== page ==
Contributing Threads:


Merging float and Decimal

Fredrik Johansson suggested that Python floats and decimal.Decimal objects should be merged together much in the way that Python ints and longs have been. The idea would be that a binary or decimal represenation could be selected at runtime using a context object like decimal.Context. This would allow code like:

>>> from __future__ import new_float_behaviour
>>> 1.1
>>> import sys
>>> sys.float_context.binary = True
>>> 1.1

One issue would be the extent to which various context settings could be respected for both binary and decimal floating-point numbers. Since binary floating-point numbers would be represented using C floats, they would not have direct access to the traps and flags that decimal.Decimal floats do because these signals are not available in C. This issue could possibly be addressed by maintaining platform-dependent code for accessing traps and flags.

People seemed generally to agree with the proposal, with Raymond Hettinger suggesting a roadmap: first move decimal.Decimal objects to C code, next introduce decimal literals such as 123.45d, and then perhaps use decimal floating-point numbers as the default in Python 3.0.

Contributing Thread:


API differences between builtin set and sets.Set

Barry Warsaw noted that builtin set objects (unlike sets.Set objects) do not have .union_update() methods as aliases for their .update() methods. He also pointed out that the documentation for builtin set objects does not cover the .update() method, and wrongly indicates that the set methods only accept sequences, not iterables.

Raymond Hettinger pointed-out that dropping union_update() from the API was an intentional design decision that was be discussed prior to release. At Barry's suggestion, Raymond expanded the docs to include a detailed list of differences between the set builtins and the sets module. The list is thankfully short.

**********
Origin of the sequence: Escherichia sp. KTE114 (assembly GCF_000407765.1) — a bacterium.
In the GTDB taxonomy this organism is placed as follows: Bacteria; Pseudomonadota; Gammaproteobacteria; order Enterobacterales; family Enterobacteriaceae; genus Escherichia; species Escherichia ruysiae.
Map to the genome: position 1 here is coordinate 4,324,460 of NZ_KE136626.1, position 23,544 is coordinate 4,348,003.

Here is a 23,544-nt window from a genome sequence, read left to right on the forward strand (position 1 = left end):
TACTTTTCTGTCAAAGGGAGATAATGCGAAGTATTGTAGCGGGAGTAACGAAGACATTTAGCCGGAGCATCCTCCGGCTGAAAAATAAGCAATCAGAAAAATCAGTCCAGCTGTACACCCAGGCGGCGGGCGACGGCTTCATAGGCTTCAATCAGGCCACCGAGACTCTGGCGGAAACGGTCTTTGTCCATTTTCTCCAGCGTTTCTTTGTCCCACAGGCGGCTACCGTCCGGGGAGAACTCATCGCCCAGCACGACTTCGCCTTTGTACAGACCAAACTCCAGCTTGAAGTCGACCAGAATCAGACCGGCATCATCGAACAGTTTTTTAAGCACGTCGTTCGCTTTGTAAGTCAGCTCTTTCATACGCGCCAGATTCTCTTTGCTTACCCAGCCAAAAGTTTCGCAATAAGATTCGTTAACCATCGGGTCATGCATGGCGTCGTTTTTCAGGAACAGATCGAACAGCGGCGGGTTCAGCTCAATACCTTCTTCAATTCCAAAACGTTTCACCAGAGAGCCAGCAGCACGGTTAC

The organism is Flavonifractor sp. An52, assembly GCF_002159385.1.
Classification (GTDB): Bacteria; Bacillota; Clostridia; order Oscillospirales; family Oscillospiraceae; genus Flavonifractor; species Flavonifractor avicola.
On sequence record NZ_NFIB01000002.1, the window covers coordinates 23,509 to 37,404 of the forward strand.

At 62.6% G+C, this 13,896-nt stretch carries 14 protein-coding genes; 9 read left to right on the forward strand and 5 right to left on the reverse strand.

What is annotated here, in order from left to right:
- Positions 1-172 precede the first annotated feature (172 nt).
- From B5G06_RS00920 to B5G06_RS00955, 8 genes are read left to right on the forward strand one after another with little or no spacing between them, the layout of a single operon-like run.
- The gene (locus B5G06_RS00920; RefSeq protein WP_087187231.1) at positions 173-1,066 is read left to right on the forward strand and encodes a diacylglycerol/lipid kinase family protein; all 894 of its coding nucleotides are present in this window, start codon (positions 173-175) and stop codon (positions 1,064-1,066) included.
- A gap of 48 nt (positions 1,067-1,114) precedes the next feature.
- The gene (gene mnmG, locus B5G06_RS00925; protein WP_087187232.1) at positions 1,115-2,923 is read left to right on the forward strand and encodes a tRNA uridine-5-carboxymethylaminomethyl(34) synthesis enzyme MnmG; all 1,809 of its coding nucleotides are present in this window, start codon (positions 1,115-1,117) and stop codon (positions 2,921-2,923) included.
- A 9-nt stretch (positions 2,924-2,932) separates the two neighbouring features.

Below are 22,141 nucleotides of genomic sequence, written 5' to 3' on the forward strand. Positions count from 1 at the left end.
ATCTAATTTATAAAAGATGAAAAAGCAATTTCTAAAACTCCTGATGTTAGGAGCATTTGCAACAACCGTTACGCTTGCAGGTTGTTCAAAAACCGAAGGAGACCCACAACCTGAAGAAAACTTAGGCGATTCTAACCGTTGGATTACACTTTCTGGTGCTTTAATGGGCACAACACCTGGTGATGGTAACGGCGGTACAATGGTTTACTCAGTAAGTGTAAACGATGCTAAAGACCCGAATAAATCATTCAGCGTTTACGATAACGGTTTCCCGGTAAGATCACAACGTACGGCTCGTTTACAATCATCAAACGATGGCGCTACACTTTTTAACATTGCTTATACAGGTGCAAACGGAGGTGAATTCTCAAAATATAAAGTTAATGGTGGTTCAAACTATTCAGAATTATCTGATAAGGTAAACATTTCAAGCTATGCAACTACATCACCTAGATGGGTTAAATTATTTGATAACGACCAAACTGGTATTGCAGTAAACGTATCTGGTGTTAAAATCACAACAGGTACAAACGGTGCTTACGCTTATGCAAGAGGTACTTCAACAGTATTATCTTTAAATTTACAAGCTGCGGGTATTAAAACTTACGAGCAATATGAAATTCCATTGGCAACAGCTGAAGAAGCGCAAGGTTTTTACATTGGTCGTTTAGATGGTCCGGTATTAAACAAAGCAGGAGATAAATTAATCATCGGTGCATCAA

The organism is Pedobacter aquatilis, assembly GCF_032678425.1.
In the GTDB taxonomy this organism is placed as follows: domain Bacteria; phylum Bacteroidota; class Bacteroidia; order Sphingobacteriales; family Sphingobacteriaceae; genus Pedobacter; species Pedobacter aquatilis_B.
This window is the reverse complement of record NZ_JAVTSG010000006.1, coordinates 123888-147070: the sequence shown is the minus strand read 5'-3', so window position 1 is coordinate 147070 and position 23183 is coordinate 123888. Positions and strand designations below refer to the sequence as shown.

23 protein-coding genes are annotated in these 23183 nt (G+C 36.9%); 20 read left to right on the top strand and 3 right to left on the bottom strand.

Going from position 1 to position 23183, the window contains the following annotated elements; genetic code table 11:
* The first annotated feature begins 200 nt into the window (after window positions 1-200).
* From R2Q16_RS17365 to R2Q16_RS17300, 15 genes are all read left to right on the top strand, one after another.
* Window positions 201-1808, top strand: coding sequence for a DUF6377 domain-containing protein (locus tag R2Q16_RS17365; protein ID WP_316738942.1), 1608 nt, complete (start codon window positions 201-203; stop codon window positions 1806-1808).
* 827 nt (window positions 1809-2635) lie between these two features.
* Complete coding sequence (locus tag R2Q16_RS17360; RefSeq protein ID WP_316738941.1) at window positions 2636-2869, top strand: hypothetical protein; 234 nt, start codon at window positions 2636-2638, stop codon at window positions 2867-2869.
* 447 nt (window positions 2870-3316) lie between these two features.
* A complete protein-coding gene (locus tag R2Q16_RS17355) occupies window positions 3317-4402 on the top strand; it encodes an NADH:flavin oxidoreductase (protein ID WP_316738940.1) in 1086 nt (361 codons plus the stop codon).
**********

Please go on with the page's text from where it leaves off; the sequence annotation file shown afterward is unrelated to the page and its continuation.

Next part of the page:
Contributing Thread:


Using the alternate form of iter()

In the dowhile threads, Jp Calderone pointed out a useful case for the alternate form of iter() which takes a no-argument function to call repeatedly, and a sentinel value to look for:

for chunk in iter(lambda: f1.read(CHUNK_SIZE), ''):

This started a brief discussion on how this very useful idiom could be made easier to read. I suggested that it would be nice if iter() had a signature like unittest.TestCase.assertRaises which accepts *args and **kwargs to be passed to the function when it is called. This would have to be a Python 3.0 change because it's backwards incompatible, but would look something like:

for chunk in iter('', f1.read, CHUNK_SIZE):

Benji York, Michael Hudson and James Y Knight suggested that functional.partial (which will be available in Python 2.5) is a more general solution because it does not require argument reordering and it can also be used in the occasional cases that require multiple callables:

for chunk in iter(partial(f1.read, CHUNK_SIZE), ''):

Raymond Hettinger suggested a Python 3.0 roadmap: the file API should evolve an iterblocks(size) method, and iteration patterns terminating with '' should all be replaced with modern iterators that terminate by raising StopIteration.

Contributing Thread:


Adding lightweight cooperative threads

Adam Olsen outlined various problems with the current state of Python threading (they are expensive, unpredictable, uninterupptible, fail silently, and have finely grained atomicity), and proposed adding lightweight cooperative threads to Python (including a new operator for threaded calls, and new statement for creating threads). The proposal received no support, however, with Adam pointed towards Stackless Python and greenlets from the Py lib as similar solutions that do not require modification of the language. PEP 342 was also touted as a solution - the PEP includes a short (<50 lines) cooperative threading example.